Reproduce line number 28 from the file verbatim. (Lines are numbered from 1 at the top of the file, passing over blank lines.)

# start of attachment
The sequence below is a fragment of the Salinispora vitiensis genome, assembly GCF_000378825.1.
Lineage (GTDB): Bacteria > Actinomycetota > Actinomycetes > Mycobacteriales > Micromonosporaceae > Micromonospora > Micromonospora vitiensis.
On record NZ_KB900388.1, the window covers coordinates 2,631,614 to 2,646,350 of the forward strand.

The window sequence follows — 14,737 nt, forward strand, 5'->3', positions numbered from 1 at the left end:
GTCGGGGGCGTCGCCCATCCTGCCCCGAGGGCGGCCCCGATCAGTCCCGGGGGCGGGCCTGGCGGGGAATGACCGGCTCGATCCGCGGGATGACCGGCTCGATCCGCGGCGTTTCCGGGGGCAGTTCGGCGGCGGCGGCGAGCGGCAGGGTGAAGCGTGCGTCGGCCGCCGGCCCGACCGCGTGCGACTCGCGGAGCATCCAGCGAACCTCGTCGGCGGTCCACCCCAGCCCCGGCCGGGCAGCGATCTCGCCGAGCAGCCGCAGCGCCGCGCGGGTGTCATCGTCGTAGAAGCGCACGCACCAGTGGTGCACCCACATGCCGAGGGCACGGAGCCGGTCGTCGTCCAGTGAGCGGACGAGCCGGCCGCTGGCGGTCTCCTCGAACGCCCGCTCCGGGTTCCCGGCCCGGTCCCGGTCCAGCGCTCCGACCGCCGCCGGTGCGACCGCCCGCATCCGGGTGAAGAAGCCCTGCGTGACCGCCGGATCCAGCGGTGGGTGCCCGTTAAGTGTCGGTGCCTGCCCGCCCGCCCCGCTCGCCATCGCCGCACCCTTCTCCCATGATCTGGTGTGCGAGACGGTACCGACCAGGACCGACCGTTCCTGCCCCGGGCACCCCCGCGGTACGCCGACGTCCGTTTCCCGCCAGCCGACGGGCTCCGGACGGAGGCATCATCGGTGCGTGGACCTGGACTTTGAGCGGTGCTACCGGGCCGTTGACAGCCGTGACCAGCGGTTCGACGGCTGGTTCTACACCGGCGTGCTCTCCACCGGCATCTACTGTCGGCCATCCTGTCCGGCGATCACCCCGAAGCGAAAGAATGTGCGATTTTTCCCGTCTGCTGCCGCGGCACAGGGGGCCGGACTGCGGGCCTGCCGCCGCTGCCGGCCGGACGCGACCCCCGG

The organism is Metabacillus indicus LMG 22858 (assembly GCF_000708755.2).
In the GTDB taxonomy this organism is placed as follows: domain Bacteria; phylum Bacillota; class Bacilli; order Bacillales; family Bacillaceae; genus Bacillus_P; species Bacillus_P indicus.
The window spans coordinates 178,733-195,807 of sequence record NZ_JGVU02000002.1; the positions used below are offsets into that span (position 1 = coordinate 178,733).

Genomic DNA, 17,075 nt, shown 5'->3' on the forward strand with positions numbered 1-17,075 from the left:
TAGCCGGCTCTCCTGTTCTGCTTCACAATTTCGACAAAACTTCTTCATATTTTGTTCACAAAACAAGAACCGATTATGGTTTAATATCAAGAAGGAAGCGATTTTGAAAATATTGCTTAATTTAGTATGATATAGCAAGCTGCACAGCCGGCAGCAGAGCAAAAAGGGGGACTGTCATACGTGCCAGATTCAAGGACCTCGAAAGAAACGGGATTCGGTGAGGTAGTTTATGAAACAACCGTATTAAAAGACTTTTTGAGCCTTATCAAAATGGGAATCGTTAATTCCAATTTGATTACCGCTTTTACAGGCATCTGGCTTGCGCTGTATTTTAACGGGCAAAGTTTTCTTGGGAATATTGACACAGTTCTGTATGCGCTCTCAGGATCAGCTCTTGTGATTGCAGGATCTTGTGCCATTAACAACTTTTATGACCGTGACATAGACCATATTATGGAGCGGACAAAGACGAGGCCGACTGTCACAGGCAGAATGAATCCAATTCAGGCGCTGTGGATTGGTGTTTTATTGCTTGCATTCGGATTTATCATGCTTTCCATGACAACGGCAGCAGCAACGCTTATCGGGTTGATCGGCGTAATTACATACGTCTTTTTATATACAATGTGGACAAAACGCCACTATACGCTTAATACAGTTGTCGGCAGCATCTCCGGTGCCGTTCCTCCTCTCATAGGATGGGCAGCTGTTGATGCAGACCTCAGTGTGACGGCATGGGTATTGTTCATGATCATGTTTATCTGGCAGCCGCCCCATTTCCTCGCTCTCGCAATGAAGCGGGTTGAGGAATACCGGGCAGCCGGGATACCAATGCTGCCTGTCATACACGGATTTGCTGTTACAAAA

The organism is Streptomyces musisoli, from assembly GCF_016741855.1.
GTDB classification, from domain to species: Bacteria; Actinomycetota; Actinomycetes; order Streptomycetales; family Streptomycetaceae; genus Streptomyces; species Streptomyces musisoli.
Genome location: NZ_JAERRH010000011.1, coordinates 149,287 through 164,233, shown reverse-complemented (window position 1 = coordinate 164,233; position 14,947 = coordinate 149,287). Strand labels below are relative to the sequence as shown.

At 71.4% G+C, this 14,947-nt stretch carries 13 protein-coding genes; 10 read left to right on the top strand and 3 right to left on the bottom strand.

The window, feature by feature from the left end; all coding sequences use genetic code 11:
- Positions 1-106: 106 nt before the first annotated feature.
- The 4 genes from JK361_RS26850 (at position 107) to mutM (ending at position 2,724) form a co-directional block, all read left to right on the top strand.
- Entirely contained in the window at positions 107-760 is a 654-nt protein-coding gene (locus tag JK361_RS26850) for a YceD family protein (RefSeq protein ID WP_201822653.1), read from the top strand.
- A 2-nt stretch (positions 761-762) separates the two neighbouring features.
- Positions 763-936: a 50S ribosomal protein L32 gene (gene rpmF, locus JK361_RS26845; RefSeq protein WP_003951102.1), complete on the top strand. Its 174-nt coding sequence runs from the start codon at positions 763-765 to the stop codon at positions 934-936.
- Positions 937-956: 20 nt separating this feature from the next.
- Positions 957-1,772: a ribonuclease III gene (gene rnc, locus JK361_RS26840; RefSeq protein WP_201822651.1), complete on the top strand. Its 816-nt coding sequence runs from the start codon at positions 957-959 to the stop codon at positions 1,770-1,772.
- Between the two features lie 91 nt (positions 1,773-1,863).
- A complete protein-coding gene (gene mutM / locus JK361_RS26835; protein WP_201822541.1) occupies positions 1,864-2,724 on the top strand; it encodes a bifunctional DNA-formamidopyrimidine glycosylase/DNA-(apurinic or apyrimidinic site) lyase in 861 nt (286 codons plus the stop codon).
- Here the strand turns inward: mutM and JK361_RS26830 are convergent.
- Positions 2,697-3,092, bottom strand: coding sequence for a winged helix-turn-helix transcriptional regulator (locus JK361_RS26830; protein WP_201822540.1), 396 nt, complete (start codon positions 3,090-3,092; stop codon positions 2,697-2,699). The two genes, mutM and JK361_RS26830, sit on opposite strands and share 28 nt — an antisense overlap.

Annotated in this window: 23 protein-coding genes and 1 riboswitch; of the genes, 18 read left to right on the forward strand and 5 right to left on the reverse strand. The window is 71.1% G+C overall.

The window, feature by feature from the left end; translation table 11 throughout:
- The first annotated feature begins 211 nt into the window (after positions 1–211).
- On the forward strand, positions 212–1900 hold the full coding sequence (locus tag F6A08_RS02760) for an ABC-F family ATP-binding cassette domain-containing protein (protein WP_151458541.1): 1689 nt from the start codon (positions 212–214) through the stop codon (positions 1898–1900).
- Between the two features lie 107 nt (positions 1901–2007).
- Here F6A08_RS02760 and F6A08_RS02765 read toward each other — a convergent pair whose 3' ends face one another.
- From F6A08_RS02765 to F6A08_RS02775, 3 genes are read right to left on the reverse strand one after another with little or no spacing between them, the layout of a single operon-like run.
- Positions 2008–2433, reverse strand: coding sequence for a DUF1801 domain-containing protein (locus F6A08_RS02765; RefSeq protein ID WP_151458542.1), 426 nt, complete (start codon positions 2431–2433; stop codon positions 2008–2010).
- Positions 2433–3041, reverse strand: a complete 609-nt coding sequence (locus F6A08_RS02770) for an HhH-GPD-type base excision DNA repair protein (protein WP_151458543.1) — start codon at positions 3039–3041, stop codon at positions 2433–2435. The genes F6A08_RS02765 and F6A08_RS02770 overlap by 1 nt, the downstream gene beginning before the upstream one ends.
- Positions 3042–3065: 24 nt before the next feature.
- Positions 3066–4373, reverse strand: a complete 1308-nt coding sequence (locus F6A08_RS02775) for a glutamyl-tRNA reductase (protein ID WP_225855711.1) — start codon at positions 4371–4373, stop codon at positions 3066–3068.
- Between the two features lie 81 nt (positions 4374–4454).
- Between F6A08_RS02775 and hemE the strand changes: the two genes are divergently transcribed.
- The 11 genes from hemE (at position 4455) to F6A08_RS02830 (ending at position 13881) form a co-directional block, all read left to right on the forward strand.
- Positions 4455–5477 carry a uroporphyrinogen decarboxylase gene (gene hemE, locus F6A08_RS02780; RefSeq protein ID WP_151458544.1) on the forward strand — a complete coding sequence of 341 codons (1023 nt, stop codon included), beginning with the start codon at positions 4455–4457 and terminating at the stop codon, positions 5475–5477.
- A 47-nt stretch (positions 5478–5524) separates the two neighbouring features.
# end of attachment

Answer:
The window, feature by feature from the left end; translation table 11 throughout: